John Brombaugh

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John Brombaugh
JB w pipes 2011-06-16.jpg
Brombaugh testing an organ pipe, 16 June 2011
Born Dayton, Ohio
Alma mater University of Cincinnati

John Brombaugh (born March 1, 1937) is an American master pipe organ builder known for his historically oriented tracker action pipe organs.

Personal life and early training[edit]

Born in Dayton, Ohio, Brombaugh (related to the Brumbaugh families) has degrees in Electrical Engineering from the University of Cincinnati (EE, 1960) and Cornell University (MS-EE, 1963) specializing in the field of acoustics, in particular musical acoustics.

As a lifelong lover of classical music, especially as he heard ancient European organs on recordings - e.g. E. Power Biggs' The Art of the Organ and Helmut Walcha's of J.S. Bach's music on the Schnitger organ in Cappel, he became an apprentice under the two leading American tracker action pipe organ builders, Fritz Noack (1964–1966) and Charles Fisk (1966–1967) and then served as a journeyman (Geselle) with the Rudolph von Beckerath firm in Hamburg in 1967–68 to complete his training, especially in making reed pipes. While in Hamburg, Brombaugh used every opportunity to study the many historic organs in northwest Germany and adjacent Netherlands.

In June 1968, he established his own firm, John Brombaugh & Co., in the farmlands west of Germantown, Ohio, his hometown; this sole proprietorship eventually became a partnership including George Taylor, John Boody, Herman Greunke and others. In 1977, the partnership dissolved in a friendly way when Brombaugh moved his firm to Eugene, Oregon under the new name, John Brombaugh & Associates, Inc. that continued until completing its final instrument in summer 2005. He built 66 organs that are located in 23 states, Canada, Sweden and Japan and was a teacher to many upcoming younger builders, e.g. Bruce Shull, Michael Bigelow, Charles Ruggles, Paul Fritts, Munetaka Yokota, Bruce Fowkes, Trent Buhr, Karl Nelson, David Petty, Aaron Reichert. A grant from the Ford Foundation in Spring 1971 enabled Brombaugh to do intense study of about 100 historic organs in Germany, the Netherlands, France, Switzerland, Austria and Italy and he has continued his studies all possible times since.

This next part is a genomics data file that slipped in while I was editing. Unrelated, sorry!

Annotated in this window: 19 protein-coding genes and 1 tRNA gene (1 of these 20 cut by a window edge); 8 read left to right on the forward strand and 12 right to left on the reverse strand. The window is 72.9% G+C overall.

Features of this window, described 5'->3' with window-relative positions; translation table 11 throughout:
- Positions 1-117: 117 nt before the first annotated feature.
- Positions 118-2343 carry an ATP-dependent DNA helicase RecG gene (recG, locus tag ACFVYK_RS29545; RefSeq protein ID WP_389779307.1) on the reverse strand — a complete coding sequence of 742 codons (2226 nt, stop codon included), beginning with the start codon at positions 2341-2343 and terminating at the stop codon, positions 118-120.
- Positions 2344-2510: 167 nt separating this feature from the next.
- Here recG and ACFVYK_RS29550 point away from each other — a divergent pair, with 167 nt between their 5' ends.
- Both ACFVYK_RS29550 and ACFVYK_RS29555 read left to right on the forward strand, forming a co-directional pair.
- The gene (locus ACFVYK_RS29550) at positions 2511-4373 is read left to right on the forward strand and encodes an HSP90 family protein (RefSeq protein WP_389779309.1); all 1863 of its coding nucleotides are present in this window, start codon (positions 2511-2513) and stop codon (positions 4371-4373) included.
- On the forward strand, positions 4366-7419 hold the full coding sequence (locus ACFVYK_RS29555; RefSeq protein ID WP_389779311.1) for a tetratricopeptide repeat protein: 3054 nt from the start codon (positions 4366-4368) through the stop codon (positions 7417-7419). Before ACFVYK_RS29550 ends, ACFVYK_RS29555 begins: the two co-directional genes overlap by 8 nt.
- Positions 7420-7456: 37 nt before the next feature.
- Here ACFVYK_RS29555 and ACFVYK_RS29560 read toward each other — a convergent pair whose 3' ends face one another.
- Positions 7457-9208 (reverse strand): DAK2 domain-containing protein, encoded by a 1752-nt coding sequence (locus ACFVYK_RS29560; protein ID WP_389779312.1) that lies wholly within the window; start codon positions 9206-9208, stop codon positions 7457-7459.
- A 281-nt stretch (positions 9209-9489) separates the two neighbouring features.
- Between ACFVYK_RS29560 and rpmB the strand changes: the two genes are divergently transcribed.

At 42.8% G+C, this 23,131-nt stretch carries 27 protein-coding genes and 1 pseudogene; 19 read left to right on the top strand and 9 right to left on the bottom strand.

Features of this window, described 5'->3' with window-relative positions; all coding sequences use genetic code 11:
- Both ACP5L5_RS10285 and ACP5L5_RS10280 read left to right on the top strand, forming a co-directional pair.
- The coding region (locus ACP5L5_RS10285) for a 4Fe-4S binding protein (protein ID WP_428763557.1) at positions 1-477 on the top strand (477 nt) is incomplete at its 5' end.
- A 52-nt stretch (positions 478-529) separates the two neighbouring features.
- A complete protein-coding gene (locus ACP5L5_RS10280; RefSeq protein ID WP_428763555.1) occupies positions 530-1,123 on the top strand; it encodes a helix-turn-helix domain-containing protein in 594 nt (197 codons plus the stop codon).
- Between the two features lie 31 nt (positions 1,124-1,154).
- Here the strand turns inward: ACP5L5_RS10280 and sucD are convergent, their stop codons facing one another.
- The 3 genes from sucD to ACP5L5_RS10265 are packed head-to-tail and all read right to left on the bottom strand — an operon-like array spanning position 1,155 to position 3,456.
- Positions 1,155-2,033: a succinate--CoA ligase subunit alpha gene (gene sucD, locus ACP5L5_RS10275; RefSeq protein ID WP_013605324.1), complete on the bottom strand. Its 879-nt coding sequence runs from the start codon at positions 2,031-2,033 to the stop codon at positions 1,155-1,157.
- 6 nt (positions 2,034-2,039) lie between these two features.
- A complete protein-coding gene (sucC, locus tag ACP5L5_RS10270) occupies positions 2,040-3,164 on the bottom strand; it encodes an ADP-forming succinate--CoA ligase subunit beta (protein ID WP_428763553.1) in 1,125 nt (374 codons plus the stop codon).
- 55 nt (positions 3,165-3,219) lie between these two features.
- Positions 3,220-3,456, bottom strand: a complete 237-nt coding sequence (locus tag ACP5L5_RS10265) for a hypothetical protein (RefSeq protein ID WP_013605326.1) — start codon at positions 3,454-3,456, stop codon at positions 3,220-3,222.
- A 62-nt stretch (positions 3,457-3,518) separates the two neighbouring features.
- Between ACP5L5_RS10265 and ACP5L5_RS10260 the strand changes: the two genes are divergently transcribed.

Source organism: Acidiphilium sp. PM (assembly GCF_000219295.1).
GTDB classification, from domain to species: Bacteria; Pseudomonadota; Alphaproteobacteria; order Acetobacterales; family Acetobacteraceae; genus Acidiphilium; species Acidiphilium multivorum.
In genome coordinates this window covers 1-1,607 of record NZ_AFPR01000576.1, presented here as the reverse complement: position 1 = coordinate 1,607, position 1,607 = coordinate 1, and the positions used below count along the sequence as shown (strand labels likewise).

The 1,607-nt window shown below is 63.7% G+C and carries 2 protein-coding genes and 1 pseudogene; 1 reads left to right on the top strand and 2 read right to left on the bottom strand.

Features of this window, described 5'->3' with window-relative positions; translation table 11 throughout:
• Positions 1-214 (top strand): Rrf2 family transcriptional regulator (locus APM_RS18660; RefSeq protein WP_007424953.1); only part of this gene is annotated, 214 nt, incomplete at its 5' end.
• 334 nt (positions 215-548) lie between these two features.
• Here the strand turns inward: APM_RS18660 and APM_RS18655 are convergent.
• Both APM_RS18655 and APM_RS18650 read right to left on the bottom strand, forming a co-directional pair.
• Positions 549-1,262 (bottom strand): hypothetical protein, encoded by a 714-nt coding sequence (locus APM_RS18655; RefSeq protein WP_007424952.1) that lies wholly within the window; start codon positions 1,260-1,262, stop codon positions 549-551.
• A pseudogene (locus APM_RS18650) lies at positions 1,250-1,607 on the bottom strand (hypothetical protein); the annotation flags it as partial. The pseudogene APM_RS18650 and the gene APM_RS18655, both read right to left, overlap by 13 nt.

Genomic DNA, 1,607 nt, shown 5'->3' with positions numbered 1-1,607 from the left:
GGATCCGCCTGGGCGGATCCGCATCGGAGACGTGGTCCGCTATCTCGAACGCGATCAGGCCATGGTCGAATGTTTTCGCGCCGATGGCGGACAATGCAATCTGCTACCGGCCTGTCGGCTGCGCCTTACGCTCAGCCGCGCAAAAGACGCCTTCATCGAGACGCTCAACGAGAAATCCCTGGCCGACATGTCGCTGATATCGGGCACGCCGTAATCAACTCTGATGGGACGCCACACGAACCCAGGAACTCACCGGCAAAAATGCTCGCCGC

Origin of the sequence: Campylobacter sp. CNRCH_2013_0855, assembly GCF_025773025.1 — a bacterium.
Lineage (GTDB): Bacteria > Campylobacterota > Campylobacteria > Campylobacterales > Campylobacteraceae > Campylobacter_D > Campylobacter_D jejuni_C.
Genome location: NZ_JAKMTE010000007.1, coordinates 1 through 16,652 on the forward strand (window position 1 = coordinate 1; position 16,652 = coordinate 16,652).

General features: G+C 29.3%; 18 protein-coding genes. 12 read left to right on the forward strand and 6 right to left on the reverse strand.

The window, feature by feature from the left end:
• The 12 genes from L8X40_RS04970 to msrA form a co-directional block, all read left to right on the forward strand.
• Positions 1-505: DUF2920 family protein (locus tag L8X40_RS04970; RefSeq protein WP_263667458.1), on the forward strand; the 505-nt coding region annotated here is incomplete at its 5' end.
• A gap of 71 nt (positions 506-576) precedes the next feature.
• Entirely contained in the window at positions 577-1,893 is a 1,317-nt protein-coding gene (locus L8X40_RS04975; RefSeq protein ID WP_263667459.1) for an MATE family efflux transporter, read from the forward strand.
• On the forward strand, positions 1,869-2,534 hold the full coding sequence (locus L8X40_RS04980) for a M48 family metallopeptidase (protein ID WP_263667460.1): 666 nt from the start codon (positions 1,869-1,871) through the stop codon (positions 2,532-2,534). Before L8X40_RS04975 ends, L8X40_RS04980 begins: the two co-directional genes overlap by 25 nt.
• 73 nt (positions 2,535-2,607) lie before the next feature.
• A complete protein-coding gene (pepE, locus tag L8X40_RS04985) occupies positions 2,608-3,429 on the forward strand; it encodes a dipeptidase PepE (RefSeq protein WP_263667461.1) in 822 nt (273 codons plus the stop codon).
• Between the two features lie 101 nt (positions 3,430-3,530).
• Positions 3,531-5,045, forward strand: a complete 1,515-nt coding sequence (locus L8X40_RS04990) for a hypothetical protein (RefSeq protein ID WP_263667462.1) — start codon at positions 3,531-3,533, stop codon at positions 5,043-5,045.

Organ building style[edit]

The majority of Brombaugh organs are tuned in a "Well temperament." This enables them to play music composed in any key but, compared with Equal Temperament, favors the central keys used in most organ literature of all periods. Since its introduction in 1978, the "Bach" temperament by Herbert Anton Kellner has become Brombaugh's standard tuning, though several of his organs are tuned in 1/4 Syntonic comma Meantone where their primary intention is for historically oriented performance of the organ literature older than that of Johann Sebastian Bach's. Many of his easily movable small positives have transposition capabilities to facilitate their playability at different pitches; these (excepting his Op. 2 that was made during his apprenticeship with Noack) are his only instruments tuned in Equal Temperament.